Antares Pharma's CEO Discusses Q4 2013 Results - Earnings Call Transcript

| About: Antares Pharma (ATRS)

Antares Pharma Inc. (NASDAQ:ATRS)

Q4 2013 Earnings Conference Call

March 13, 2014 08:30 AM ET


John J. Howarth – VP, Corporate Affairs

Paul K. Wotton – CEO and President

LeRoux Jooste – SVP and General Manager, Pharmaceuticals

Robert F. Apple – CFO, CAO, EVP and President, Parenteral Products Division


Louise Chen – Guggenheim Securities

Akiva Felt – Oppenheimer & Co. Inc.

Corey Davis – National Alliance Capital Markets


Ladies and gentlemen, welcome to the Antares Fourth Quarter and Full Year 2013 Operating and Financial Results Conference Call. (Operator instructions) I will now hand the conference over to Jack Howarth, Antares Vice President of Corporate Affairs. Please go ahead, sir.

John J. Howarth

Thanks, Grace, and good morning, everyone. Thank you for joining us on today's call. We announced fourth quarter 2013 operating results and recent achievements earlier this morning, and the press release can be found on the Antares website at under the Investor Relations tab. Before we begin, please be advised that during the course of this call, we may make forward-looking statements concerning the company that are not historical facts. These forward-looking statements may include, but are not limited to, statements concerning the timing of product sales, market estimates, market potential and growth prospects, technology platforms and working capital needs.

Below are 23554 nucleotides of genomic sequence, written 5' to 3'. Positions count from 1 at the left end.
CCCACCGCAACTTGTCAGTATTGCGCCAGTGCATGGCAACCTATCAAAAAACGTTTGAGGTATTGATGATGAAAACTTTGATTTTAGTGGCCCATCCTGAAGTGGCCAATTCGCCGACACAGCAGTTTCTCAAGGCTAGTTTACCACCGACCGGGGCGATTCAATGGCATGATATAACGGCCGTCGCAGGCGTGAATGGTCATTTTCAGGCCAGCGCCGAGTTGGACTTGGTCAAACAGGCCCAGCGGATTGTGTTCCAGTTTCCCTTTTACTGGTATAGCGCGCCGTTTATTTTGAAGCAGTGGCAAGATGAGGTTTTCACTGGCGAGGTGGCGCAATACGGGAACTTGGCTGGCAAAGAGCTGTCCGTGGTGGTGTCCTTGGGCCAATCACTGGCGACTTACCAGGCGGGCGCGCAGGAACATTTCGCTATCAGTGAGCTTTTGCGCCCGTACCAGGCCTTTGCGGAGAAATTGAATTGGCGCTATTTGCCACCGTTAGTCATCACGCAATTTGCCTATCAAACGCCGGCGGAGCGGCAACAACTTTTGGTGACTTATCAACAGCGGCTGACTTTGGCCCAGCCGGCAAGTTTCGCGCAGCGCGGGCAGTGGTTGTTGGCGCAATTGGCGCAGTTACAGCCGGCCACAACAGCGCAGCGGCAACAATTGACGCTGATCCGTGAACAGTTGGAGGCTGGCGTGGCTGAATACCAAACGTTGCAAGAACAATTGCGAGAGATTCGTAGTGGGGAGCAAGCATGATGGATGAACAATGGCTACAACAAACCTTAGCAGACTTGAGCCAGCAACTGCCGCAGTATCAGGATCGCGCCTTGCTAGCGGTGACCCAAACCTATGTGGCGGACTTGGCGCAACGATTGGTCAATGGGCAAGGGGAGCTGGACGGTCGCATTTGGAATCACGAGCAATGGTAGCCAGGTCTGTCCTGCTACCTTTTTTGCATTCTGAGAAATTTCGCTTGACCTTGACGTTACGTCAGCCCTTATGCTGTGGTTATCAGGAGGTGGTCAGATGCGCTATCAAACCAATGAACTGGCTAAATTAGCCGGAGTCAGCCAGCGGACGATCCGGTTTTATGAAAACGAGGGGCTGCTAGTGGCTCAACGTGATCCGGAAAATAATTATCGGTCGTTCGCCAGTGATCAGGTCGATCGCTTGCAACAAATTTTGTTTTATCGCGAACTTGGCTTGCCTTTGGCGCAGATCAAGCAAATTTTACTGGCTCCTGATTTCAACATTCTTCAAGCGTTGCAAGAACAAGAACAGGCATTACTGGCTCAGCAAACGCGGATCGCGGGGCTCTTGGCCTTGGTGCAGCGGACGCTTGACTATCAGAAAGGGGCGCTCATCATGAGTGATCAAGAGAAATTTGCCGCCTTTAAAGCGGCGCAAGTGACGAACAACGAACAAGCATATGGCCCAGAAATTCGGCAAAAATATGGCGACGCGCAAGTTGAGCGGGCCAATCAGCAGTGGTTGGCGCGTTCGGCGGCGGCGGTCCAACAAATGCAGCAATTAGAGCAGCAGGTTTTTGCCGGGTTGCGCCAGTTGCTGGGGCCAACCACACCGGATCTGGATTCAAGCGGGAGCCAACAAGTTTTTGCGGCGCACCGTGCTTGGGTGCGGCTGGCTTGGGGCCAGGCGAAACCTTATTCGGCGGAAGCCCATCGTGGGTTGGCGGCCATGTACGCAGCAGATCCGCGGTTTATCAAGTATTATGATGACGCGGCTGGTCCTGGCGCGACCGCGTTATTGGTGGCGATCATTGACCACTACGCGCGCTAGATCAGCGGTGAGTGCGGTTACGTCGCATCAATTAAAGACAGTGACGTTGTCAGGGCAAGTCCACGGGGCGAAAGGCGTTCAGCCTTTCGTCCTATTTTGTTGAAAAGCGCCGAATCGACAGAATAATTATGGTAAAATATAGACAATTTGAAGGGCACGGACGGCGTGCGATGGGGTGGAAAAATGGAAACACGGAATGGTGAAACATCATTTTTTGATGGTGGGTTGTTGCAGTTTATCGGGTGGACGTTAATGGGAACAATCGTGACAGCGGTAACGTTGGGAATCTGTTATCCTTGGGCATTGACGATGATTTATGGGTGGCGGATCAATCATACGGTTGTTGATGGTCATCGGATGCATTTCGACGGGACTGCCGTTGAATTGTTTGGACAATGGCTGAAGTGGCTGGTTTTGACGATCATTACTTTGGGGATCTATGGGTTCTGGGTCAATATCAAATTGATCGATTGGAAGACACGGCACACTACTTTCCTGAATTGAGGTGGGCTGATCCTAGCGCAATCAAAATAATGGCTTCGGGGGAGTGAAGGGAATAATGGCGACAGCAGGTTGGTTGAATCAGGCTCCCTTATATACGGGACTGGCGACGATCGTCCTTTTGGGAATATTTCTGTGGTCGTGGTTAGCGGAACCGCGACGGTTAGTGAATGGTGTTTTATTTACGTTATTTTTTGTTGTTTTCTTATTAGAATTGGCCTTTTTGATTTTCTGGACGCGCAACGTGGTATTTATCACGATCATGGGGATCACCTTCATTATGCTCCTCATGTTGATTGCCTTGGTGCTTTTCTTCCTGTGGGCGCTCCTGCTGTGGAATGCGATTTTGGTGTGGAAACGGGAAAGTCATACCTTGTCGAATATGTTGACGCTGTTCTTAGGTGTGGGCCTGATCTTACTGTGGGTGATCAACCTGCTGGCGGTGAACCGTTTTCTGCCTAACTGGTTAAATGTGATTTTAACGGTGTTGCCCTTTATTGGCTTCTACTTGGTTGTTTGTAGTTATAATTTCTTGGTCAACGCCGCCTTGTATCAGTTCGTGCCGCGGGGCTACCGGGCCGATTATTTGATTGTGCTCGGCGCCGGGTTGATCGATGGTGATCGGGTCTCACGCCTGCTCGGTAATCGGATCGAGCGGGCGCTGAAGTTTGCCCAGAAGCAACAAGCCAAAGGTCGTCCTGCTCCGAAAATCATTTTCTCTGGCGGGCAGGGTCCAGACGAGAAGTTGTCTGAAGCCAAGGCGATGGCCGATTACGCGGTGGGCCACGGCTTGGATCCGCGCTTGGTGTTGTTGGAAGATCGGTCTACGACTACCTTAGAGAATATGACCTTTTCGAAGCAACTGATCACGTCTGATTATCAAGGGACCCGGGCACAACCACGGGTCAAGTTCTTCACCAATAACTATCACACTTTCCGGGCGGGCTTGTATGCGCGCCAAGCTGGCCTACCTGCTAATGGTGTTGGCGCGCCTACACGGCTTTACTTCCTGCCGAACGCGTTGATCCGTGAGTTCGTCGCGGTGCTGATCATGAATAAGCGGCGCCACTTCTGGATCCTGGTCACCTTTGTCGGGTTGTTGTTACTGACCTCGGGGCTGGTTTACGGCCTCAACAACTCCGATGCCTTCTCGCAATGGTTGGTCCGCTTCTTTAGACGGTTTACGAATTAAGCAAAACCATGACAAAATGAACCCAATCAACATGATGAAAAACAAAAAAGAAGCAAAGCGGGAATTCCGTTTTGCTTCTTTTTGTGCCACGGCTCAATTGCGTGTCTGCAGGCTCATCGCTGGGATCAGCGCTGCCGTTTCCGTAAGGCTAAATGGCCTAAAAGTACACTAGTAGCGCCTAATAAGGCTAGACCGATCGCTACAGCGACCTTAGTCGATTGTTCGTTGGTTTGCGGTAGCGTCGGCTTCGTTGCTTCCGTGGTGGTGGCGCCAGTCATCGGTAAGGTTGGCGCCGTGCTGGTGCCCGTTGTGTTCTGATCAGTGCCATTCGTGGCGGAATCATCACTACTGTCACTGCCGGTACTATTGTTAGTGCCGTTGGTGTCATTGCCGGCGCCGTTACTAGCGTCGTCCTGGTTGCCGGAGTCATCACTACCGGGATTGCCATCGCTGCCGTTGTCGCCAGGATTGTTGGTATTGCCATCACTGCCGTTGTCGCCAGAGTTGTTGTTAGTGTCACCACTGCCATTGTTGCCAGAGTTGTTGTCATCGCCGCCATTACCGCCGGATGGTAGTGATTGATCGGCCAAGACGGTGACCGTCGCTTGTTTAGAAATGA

Forward-looking statements provide Antares' current expectation or forecast of future events. Actual results could differ materially from those reflected in these forward-looking statements due to decisions of regulatory authorities and Antares' ability to execute on its development plans, capital needs and general financial, economic, regulatory and political conditions affecting the pharmaceutical industry generally.

Additional information concerning these risks and uncertainties are contained in the Risk Factors section of Antares' annual report on Form 10-K and in Antares' periodic filings and other filings made with the Securities and Exchange Commission.

Antares is providing this information as of the date of this release and does not undertake any obligation to update any forward-looking statements contained in this earnings call as a result of new information, future events or circumstances after the date hereof, except as required by law or otherwise. The company cautions investors not to place undue reliance on these forward-looking statements.

Joining me on the call today are Dr. Paul Wotton, President and Chief Executive Officer; Robert Apple, Chief Financial Officer and President of the Parenteral Products Group; and LeRoux Jooste, Senior Vice President and General Manager of Pharmaceuticals. After the presentation, we will open the lines for Q&A. I'll now turn the call over to Paul Wotton. Paul?

Paul K. Wotton

Thanks, Jack, and good morning, everyone. We have had a busy couple of months since our last call, and although we have made recent presentations with new information at the JP Morgan and Cowen healthcare conferences, I would like to take some time this morning to give you an update on two of our near-term internal growth drivers, the Otrexup launch, and the progress we have made in the QuickShot testosterone study, before turning the call to Bob for the financial results. And LeRoux will be joining us for the Q&A session later on in the call.